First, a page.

July 31, 2014

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Here's How I'm Voting August 5 (with printable grid of ballot measures) *Update*

You’d think being a political animal of sorts, election season would be my favorite time of year.

It’s not. I hate elections.

I hate the crappy, predictable radio ads (above all else). I know, they do it because it works. Well, not really, but I’m not going to give a free marketing statistics lesson here. (No one has any idea if the campaign formula works, because no body ever tries anything different.)

When Will Consultants Study Science?

There are** scientifically indicated ways** to increase voter turnout and scientifically indicated ways to influence undecided voters, but they’re seldom used, mostly because they’re hard work. Instead, **consultants do the same things over and over for safety**. It’s pretty simple: if a consultant tries something different and the candidate loses, people will blame the consultant for trying the novel “unproven” new approach. So consultants trot out crappy conversational radio commercials and rooster calls. I’m sure the consultants know it’s not scientific and probably doesn’t work, but it’s safe, and Republicans LOVE safe. So do Democrats.

Someone actually did try some scientifically indicated election methods. The** Democrats in Colorado** about a decade ago, and they turned a Red state Blue. But they also displaced a lot of traditional Democrat consultants in the process, as if that’s a bad thing. It’s chronicled in the book The Blueprint, which everyone who actually does like elections must read. (You might also try Victory Lab while you’re reading about scientific election tactics.)

The Moment No One’s Been Waiting For

I tell you all this to let you know that I HATE writing these posts. I don’t expect anyone to blindly follow my example, especially considering my example could get you arrested in Scotland. (Fodder for another post.) I’m not mentioning uncontested races except for State Auditor, because Tom Schweich is decent enough of a guy to actually ask me for my support and vote. (It’s very refreshing that he doesn’t assume.) So here’s my list:

State Auditor: Tom Schweich

County Executive:** Tony Pousosa**

US House, 3rd District: John Morris (not my district, but people keep asking)

Now, for the ballots. Here’s a link to a printable copy of this list. You’re welcome to copy and distribute as you’d like.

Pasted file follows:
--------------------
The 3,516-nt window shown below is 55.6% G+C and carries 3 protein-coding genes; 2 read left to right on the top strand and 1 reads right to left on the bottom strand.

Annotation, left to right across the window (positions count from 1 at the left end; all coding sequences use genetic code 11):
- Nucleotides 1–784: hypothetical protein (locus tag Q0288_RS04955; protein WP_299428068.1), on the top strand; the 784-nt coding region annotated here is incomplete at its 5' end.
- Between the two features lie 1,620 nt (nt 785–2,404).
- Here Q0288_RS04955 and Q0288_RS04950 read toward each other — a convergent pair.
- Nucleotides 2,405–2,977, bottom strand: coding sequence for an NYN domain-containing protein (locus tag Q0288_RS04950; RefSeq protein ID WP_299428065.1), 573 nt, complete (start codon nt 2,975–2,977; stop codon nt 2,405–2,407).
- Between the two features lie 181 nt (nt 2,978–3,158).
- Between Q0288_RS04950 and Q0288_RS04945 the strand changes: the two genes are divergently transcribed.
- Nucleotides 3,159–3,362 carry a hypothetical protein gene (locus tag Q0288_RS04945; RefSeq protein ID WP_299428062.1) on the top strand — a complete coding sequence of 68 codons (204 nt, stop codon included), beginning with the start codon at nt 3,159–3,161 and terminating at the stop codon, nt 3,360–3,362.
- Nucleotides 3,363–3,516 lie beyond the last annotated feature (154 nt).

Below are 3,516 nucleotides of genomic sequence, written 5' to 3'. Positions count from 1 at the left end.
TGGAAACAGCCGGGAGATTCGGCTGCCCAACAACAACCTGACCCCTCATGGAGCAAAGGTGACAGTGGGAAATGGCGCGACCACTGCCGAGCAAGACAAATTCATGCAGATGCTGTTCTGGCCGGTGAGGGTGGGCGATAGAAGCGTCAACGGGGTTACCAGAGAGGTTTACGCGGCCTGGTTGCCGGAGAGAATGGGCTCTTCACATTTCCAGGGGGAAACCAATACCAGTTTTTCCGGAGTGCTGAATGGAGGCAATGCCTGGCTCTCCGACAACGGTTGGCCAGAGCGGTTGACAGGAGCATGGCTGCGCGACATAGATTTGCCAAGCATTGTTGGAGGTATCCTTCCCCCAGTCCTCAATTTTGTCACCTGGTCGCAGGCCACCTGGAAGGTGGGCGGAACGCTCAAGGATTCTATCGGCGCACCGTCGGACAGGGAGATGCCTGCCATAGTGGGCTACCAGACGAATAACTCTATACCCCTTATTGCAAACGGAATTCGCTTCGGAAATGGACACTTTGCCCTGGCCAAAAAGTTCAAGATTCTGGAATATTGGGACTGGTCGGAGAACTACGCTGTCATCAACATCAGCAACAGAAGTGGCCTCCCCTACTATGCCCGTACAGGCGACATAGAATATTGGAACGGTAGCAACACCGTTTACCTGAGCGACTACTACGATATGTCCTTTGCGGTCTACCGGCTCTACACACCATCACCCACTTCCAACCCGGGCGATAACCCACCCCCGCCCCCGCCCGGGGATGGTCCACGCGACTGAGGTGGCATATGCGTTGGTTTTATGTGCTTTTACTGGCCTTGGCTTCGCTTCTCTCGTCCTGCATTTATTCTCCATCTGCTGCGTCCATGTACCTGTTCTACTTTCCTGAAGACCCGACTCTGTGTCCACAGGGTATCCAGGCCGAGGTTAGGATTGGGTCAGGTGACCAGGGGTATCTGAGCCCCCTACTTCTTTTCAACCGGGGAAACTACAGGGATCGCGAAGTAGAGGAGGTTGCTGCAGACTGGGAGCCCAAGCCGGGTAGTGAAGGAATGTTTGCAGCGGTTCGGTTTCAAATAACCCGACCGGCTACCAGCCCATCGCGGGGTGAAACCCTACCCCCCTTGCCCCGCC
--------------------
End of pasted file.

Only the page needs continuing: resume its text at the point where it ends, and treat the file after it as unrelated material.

If I were Heritage Action, I’d key vote Amendment 5, Amendment 7, and Amendment 9. Vote the wrong way on just one, and you fall below the House Republican average. So be careful out there on August 5.

Also, there’s a Libertarian in many, many races in Missouri. Most are unopposed. If the GOP candidate is unpalatable, there’s no need to vote a straight party ticket. Just sayin'.

UPDATE: People are wondering just what I mean by “meh” on Amendment 1, so here’s the deal. This amendment is so meaningless that voting for it shows a disrespect for the law and for the Missouri Constitution, so I’m going to vote no.

On the other hand, if someone can convince me that Amendment 1 legalized hemp farming, I’ll vote for it.

******** original post continues*******

Now, some bonus material.

How To Make Someone Vote (Even If They Don’t Want To)

Don’t forget, if you want someone to vote, here’s the conversation you need to have:

“Do you see yourself voting next Tuesday?”

The will likely say “yes,” even if they don’t even know there’s an election. And use the phrase “seeing yourself” because it forces them to visualize the act of voting, like saying “don’t think about a pink elephant.”

“Do you know where your polling place is?”

They’ll say “yes,” because they don’t want to look stupid.

“What time do you think you’ll vote?”

This forces them to plan and commit to a time of day. And it reinforces their visualization of voting. And finally:

“What will you be doing immediately before you go to vote?”

This causes their minds to plan and organize their day around voting.

Research shows this 4-question method actually increases voter turnout. Almost nothing else works. I know it’s a bit convoluted, but it works. Here’s more

Even when we control for alternative sources of similar behavior, such as having the same income, education, ideology, or level of political interest, the typical subject is about 15 percent more likely to vote if one of his discussion partners votes. But does this influence spread beyond that to the rest of the network? As it turns out, we see a correlation between people who are directly connected and also between people who are indirectly connected via a common friend. In other words, if you vote, then it increases the likelihood that your friends’ friends vote as well.

Christakis, Nicholas A.; Fowler, James H. (2009-09-09). Connected: The Surprising Power of Our Social Networks and How They Shape Our Lives (p. 185). Hachette Book Group. Kindle Edition.

See you at the polls.